US Navy “burning the boats” to join social media conversation
A speech on the US Navy’s approach to communications by Admiral Gary Roughead has surfaced in my Twitter feed.
The Admiral is the US Chief of Naval Operations and he gave these remarks to a Public Relations Strategic Communications Summit in June.
The general message is that the US Navy realised it could no longer afford not to participate in social media despite potential security risks and the challenges of a "dizzying" communications environment.
The speech marks a significant departure from the guidance in the US Navy’s social media handbook issued last year.
The 2010 manual discouraged Navy leaders from allowing too many individual units to set up social media accounts and urged commanders to establish a single "command presence".
In this speech, Adm. Roughead instead argues that the Navy’s leaders need to understand that they command a "workforce of communicators".
He emphasised a transparent approach so that Navy leaders could listen to their subordinates and connect with the communities they were serving.
The Admiral cited the response to the earthquake and Tsunami in Japan as an example of how local commands could provide speedy updates on the crisis situation and reply to questions from the United States.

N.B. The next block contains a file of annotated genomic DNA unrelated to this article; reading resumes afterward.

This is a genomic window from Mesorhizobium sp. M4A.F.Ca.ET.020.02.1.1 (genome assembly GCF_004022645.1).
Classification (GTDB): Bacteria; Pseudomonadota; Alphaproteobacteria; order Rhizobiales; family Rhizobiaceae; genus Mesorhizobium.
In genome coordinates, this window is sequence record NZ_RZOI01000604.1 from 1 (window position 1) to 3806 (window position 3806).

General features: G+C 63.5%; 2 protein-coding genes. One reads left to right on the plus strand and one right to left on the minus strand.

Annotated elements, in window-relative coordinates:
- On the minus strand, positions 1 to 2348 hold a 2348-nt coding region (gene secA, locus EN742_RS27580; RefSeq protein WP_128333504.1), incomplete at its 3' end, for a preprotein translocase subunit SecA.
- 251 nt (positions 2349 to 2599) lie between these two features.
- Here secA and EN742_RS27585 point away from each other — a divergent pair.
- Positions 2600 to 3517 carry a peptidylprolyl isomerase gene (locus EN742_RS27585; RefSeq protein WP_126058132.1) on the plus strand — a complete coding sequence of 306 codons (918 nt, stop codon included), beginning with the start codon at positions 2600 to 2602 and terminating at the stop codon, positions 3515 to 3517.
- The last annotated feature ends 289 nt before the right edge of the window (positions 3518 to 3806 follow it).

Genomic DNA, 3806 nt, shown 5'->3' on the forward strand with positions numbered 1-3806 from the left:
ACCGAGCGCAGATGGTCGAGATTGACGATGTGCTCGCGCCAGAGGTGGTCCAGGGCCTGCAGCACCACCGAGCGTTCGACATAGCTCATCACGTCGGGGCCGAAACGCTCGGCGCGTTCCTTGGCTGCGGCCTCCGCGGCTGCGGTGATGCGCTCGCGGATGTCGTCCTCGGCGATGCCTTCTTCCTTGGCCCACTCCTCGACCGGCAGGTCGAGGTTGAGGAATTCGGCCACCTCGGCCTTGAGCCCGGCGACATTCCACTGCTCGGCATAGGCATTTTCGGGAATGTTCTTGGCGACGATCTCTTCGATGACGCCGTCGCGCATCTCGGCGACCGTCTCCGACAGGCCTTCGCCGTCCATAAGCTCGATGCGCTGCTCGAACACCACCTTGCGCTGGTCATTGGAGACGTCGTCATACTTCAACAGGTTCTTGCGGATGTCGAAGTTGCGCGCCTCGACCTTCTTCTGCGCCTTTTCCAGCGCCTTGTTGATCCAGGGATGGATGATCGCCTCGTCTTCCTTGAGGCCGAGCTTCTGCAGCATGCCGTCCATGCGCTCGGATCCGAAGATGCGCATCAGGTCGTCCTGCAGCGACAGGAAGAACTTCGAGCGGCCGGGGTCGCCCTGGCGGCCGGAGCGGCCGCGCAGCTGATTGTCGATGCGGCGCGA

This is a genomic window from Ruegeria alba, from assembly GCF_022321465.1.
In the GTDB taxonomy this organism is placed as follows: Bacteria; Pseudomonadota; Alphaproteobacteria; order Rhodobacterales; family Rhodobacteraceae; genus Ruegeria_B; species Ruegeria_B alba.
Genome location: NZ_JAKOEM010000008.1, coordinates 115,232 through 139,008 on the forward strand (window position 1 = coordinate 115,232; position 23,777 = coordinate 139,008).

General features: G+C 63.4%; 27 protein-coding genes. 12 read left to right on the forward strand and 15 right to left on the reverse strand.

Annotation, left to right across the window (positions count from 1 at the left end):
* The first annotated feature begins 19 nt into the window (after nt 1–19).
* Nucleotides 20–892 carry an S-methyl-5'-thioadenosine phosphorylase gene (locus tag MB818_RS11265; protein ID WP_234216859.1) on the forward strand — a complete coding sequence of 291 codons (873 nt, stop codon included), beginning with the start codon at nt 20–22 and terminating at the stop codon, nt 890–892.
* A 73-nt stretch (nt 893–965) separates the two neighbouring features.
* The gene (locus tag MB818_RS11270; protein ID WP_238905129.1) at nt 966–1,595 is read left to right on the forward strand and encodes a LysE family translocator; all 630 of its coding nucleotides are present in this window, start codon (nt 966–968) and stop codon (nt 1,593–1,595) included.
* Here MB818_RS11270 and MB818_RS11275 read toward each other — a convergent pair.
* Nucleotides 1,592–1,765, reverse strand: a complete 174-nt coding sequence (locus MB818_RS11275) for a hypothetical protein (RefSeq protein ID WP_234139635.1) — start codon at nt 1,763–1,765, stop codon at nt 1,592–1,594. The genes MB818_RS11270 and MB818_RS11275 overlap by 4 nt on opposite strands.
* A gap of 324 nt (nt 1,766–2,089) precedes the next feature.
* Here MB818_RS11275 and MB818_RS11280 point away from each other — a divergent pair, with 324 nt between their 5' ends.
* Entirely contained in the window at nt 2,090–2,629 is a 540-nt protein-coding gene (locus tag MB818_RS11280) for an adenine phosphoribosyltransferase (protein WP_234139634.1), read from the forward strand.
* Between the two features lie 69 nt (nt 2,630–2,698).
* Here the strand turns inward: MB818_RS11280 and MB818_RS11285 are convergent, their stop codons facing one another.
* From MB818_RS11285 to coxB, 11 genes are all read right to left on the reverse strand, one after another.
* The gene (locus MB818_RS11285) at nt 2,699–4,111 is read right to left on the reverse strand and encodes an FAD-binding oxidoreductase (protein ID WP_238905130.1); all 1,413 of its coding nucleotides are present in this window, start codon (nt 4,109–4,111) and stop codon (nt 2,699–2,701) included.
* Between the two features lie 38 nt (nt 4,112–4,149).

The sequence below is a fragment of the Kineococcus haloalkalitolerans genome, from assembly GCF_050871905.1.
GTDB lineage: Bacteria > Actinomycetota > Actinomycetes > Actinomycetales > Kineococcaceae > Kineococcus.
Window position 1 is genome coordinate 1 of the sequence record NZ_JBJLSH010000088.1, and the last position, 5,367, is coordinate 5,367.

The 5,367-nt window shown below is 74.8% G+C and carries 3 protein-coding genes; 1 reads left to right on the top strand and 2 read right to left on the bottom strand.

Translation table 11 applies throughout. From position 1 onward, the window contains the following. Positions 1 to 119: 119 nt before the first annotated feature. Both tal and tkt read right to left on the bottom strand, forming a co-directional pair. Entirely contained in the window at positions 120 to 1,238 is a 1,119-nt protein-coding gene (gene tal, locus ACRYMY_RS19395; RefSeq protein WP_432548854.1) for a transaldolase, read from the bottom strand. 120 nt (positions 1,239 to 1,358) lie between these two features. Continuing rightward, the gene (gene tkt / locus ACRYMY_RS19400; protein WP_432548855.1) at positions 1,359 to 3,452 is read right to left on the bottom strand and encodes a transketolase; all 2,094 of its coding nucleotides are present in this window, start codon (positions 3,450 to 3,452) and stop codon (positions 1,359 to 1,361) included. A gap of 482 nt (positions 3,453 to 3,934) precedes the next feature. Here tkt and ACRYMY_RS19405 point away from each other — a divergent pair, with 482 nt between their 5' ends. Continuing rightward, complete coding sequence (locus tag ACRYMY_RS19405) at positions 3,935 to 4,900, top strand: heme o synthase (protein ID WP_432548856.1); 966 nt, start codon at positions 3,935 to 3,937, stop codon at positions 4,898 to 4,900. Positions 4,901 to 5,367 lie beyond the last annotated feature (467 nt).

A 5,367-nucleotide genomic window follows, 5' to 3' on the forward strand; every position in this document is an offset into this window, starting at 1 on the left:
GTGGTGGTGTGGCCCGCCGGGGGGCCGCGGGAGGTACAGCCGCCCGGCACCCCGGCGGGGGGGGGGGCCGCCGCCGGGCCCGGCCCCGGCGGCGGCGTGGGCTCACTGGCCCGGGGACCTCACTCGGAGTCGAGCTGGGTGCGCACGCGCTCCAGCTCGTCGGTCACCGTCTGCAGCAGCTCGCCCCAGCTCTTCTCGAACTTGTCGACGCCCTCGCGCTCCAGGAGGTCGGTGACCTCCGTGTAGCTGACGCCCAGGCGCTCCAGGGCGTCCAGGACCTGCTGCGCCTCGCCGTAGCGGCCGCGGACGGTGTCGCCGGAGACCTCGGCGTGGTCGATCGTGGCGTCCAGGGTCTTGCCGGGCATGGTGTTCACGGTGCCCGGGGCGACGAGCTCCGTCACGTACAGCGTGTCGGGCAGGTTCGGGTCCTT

He recognised, however, that the Navy has "only recently started to come to terms with the demand for radical transparency."
The full speech is available here, but a few other sentences that I think are worth picking out:
1. "For whether we embrace the fundamental communications changes underway today or not, our talented young workforce not only embraces them, they know nothing else. As leaders, then, it’s not enough that we keep pace with these changes – we must lead the change."
2. "I submit to you that in today’s media environment, as leaders – whether we recognize it or not – we are no longer simply leading a workforce of employees or, in my case, Sailors. We are leading a workforce of communicators."
3. "…it soon became clear to me that opting out [of engaging in social media] neither guaranteed security, nor served our interests in transparency, outreach, and advocacy. Rather than consider whether we could afford to participate, we came to the conclusion that we couldn’t afford not to participate."
4. "So we joined that conversation, and the term that I’ve used is, “we’re burning the boats.” There’s no going back. We’re committed irreversibly, and in the end it was one of the easiest decisions I’ve made as the Chief of Naval Operations."